The twisted rope breather lines on the inner surface were artfully sketched, inspired by the ropes and lines we see daily in our working boat yard HQ. Marrying this embossed detail with the cut lines, vent holes and inner pin holes for the multiple attachment sizing zones was not the work of five minutes but it has resulted in one of most satisfying pieces of design we have ever put our hearts and souls into. This strap also works beautifully on just about every other watch we have ever created, elevating the EB rubber strap to another level.
Having reached the point where we had developed in-house tech packs containing every detail of every component ready for manufacture, the project paused because of the global pandemic. The net effect was to allow a little more time for us to reflect than the usual overnight test we generally allow new designs.
When the time came to begin prototyping, we found ourselves picking up the detailed tech packs with fresh eyes and that can be a dangerous thing! Then followed a spell of swift honing and tweaking, making minor modifications during what is possibly the most obsessive period we have ever spent on a single watch design, but when you’re us, nothing goes out the door until it’s just so.
We felt the crown needed further work, the square shouldered profile somehow looked incongruous with this new slimmer body language. We explored a more rounded profile and polished the end to give a gentle visual ‘pop’ – subtly lifting the brightness of the watch. Instantly it worked.
The top surface of the coin edge on the bezel sat level with the ceramic insert but the outer grip edge now appeared a little bulky somehow. What if we were to chamfer it, making the grip edge even slimmer, creating a tiny new bevelled surface that we could also polish, offering the perfect contrast to the matt bead blasted finish on the splines around the edge and catching the light just so at different angles. It’s one of those tiny details that manages to give so much character for something so small.
The final modification was to marry the polished crown tip and bezel edge with the smallest modification to the finishing on the case. If we polished just the chamfered area on the case shoulders, the watch would remain largely brushed or matt in keeping with our house style but would give the case a tiny highlight to catch the light at the right angle. These three minor changes together have far more impact than their individual magnitude might suggest but the attention to detail is more than rewarded when handling the wearing the watches. On the matt gunmetal case, it gives the impression that the whole watch looks ceramic, it’s such a delight to see this detail come alive.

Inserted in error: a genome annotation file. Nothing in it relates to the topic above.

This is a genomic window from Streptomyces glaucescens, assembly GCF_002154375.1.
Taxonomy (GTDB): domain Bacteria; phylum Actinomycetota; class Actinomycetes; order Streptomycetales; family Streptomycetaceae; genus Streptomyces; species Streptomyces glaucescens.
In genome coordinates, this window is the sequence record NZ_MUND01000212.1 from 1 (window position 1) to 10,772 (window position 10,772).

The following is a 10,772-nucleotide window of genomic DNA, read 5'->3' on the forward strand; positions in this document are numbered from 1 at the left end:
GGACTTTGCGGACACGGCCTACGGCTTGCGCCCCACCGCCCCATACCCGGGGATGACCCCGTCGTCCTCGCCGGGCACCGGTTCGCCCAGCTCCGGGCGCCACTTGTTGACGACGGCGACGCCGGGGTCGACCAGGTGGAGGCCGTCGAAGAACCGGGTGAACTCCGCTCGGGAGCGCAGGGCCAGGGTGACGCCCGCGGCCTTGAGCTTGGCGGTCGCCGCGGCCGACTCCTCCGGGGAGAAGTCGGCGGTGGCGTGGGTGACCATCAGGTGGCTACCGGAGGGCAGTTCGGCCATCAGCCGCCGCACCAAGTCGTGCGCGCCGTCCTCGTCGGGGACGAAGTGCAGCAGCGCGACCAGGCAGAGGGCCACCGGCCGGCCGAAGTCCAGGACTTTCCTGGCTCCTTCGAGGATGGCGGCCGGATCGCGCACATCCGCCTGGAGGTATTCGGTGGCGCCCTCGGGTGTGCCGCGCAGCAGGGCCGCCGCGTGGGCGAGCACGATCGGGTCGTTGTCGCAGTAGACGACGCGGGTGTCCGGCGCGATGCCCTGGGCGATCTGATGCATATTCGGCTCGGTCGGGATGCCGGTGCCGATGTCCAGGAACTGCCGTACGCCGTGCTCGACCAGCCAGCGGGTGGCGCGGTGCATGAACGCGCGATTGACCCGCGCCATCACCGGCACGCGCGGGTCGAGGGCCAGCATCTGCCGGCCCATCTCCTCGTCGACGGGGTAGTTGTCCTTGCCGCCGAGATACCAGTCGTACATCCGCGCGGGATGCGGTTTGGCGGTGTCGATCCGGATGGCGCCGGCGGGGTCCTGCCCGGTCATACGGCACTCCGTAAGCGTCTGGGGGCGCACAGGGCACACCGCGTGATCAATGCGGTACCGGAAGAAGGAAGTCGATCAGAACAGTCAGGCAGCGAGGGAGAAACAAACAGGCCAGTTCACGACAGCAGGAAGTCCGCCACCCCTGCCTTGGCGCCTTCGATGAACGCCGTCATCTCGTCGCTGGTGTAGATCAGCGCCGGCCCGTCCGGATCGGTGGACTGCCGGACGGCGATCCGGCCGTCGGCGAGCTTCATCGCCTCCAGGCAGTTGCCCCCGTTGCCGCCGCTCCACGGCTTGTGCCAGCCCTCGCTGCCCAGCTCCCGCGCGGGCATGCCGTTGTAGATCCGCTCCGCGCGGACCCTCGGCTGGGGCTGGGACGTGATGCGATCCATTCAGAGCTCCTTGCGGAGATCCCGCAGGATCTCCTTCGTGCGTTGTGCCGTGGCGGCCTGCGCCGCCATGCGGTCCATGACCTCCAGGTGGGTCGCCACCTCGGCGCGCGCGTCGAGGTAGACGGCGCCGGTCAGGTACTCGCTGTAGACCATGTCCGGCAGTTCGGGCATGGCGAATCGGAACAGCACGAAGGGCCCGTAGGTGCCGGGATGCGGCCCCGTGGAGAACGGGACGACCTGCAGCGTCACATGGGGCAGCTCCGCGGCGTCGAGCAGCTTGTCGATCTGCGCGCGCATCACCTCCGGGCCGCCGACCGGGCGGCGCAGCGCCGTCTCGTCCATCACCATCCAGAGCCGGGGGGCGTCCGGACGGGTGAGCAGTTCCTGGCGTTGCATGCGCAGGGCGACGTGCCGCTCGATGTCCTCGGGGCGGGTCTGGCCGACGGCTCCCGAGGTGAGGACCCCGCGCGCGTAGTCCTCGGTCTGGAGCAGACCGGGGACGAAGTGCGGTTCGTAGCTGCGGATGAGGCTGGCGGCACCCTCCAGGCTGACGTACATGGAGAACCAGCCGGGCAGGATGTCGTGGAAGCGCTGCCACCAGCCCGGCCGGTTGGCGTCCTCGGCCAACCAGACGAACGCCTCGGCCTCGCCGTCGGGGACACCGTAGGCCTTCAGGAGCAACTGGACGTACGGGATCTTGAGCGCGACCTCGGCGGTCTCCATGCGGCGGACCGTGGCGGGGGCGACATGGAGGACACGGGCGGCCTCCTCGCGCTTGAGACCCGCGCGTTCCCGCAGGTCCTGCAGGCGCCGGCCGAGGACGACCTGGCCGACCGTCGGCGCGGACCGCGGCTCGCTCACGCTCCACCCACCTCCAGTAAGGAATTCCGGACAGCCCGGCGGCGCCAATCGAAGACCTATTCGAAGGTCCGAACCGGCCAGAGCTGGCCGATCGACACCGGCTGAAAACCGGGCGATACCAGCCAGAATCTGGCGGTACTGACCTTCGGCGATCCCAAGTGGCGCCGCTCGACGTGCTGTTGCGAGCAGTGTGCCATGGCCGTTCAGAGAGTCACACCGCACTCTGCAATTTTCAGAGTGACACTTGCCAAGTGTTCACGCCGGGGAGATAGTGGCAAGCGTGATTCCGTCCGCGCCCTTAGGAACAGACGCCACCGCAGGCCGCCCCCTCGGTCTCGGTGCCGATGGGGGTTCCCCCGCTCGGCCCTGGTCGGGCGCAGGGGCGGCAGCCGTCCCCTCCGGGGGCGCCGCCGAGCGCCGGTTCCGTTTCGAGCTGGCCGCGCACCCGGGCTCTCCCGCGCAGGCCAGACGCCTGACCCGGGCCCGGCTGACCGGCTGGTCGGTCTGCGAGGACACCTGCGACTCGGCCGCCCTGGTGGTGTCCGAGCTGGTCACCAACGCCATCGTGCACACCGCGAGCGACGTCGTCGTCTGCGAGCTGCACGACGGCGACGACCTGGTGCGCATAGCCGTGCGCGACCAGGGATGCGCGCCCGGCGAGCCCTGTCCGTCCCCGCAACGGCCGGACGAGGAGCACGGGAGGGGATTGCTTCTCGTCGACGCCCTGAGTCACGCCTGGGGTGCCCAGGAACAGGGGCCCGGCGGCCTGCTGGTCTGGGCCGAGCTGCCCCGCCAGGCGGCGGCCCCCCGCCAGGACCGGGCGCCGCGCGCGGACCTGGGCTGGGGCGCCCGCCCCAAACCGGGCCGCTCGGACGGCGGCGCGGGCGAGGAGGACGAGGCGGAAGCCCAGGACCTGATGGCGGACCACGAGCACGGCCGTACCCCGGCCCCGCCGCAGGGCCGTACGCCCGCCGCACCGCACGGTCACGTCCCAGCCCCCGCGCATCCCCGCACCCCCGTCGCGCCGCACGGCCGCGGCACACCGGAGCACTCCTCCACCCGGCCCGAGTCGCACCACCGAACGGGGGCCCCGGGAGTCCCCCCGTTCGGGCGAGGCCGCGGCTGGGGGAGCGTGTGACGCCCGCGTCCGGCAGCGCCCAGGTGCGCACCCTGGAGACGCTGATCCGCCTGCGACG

Our first design renders were of a classic steel case with a grey or black dial. It’s a great starting point because these are probably the hardest models to perfect. That’s how the founders edition came about. We simply had to make it when we married the grey dial with our patinated brushed bronze IP. A classic watch deserves classic colours and we must have created more than 50 different coloured visuals in the search for the perfect colour stories that would do the project justice. Because the classic dive watch genre is naturally more colourful, we were able to settle on black, bright orange, chalky deep blue, vintage tan and stealthy gunmetal. Arguably gunmetal isn’t so classic but we’d defy anyone to call us out and say it doesn’t suit this watch perfectly.
Each model is a story in its own right and carries with it, a unique character. It’s these subtle character differences in conjunction with perfectly executed detailing, once just ambitious ideas in our heads, that created so much feeling when we handled the first prototypes and saw everything come to life in front of our eyes. We sat silently, picking them up one by one, exploring every angle, every detail handling them over and over.
It was an emotional moment with all sorts of thoughts washing through us, pride, delight, relief and a huge sense of accomplishment. We even shared a happy tear or two.
When we explore new product design, we try and do it with few preconceptions and a totally open mind, it probably helps that we’re naturally obsessive and happy to take the necessary time until we’re ready to put our names on the dial. It’s the favourite part of our roles and having the luxury of a little more time on this project has been really special.
We hope you enjoy these watches as much as we did creating them.